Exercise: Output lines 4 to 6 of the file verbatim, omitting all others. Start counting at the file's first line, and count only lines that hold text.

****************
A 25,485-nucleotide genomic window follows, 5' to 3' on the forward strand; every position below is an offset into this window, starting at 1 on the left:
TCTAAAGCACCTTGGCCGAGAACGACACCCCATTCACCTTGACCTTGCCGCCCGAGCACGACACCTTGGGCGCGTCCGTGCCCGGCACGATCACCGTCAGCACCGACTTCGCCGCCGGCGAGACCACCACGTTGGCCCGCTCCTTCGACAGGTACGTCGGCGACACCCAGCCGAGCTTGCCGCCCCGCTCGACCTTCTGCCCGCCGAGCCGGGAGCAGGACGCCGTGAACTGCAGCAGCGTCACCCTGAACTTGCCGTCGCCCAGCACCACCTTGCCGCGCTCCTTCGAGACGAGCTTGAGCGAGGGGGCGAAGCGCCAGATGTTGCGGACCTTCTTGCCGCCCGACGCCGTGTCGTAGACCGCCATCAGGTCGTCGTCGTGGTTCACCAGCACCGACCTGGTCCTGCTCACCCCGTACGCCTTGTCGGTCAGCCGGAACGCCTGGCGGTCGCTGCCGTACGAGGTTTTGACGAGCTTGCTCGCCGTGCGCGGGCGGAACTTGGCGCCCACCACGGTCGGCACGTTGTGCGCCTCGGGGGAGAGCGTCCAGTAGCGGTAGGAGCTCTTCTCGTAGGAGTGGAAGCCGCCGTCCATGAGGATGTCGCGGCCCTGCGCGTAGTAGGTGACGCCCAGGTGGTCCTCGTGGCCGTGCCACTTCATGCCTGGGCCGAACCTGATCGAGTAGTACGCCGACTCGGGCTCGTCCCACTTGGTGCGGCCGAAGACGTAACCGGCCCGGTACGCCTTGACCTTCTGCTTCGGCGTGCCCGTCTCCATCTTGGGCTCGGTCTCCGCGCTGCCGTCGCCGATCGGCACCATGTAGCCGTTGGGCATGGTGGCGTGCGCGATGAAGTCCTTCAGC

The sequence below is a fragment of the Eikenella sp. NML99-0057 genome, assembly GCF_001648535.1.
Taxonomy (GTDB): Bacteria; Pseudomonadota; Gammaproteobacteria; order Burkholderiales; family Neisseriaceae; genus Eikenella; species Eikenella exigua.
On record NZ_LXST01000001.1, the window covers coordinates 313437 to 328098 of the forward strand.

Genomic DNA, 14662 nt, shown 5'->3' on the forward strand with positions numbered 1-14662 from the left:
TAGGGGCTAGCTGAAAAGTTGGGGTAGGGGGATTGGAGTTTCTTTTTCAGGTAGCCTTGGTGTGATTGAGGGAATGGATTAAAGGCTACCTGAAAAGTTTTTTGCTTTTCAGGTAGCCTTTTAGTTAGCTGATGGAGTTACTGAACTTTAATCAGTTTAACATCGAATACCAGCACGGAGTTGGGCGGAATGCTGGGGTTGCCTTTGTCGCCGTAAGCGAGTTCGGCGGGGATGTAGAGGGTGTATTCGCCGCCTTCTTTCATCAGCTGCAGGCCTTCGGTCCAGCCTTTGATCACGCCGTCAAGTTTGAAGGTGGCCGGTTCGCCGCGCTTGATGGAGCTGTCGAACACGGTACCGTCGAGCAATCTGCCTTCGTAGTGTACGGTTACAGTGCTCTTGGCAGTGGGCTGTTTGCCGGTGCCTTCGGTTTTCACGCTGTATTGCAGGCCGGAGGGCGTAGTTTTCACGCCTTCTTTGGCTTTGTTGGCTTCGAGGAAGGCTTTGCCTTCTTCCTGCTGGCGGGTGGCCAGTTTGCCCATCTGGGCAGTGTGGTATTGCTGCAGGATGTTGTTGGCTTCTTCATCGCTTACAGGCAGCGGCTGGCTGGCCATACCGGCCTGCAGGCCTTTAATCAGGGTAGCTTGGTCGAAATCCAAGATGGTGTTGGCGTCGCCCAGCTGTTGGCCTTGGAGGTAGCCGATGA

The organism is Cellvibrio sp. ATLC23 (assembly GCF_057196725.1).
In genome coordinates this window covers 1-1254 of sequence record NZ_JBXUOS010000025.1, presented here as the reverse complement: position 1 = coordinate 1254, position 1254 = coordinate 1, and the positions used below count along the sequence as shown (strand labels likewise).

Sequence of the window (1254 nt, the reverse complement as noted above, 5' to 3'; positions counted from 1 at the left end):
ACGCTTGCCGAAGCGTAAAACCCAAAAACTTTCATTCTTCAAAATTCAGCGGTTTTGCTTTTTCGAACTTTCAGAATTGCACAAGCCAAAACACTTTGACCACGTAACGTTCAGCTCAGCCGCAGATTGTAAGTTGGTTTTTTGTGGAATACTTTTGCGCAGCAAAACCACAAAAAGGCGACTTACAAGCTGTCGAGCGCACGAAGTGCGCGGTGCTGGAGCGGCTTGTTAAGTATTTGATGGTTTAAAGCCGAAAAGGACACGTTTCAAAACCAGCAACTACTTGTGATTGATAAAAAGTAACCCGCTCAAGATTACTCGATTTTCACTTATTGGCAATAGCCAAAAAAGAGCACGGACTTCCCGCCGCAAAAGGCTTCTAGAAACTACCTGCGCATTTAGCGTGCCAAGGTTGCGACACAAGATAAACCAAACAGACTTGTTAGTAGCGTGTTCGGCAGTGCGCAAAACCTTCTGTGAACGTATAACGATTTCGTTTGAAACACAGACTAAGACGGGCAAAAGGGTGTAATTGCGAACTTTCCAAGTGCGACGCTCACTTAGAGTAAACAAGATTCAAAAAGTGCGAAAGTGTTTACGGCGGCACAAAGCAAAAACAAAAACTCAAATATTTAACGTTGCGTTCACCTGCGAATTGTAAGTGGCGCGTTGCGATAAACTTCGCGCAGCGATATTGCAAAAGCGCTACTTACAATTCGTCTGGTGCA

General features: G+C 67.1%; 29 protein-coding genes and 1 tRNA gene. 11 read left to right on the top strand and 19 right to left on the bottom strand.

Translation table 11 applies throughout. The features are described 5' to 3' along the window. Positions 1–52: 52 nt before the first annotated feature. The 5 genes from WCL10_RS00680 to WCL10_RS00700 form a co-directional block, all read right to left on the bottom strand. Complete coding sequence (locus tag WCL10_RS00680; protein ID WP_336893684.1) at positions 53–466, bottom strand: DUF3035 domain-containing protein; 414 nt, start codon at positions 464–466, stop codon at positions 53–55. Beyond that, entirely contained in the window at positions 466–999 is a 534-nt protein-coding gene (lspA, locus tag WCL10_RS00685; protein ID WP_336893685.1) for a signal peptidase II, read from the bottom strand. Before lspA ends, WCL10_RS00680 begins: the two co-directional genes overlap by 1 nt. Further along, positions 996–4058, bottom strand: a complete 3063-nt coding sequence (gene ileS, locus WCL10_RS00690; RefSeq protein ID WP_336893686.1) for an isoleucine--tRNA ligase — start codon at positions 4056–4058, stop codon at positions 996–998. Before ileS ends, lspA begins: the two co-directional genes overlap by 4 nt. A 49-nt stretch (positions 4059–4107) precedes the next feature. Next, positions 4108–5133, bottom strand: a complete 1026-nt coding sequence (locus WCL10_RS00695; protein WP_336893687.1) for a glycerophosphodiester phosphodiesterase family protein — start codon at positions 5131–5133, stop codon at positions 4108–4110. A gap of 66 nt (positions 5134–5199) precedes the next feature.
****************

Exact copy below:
Taxonomy (GTDB): Bacteria; Pseudomonadota; Gammaproteobacteria; order Burkholderiales; family Neisseriaceae; genus Eikenella; species Eikenella exigua.
On record NZ_LXST01000001.1, the window covers coordinates 313437 to 328098 of the forward strand.

Genomic DNA, 14662 nt, shown 5'->3' on the forward strand with positions numbered 1-14662 from the left: